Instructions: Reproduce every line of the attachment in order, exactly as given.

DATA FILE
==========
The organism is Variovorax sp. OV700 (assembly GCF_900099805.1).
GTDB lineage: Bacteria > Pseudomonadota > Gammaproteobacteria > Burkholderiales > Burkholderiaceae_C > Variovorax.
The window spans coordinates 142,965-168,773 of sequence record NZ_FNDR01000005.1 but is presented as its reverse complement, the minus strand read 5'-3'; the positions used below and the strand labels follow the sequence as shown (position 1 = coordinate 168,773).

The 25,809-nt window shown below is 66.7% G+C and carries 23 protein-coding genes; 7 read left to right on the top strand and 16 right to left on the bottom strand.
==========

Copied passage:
The organism is Variovorax sp. OV700 (assembly GCF_900099805.1).
GTDB lineage: Bacteria > Pseudomonadota > Gammaproteobacteria > Burkholderiales > Burkholderiaceae_C > Variovorax.
The window spans coordinates 142,965-168,773 of sequence record NZ_FNDR01000005.1 but is presented as its reverse complement, the minus strand read 5'-3'; the positions used below and the strand labels follow the sequence as shown (position 1 = coordinate 168,773).

The 25,809-nt window shown below is 66.7% G+C and carries 23 protein-coding genes; 7 read left to right on the top strand and 16 right to left on the bottom strand.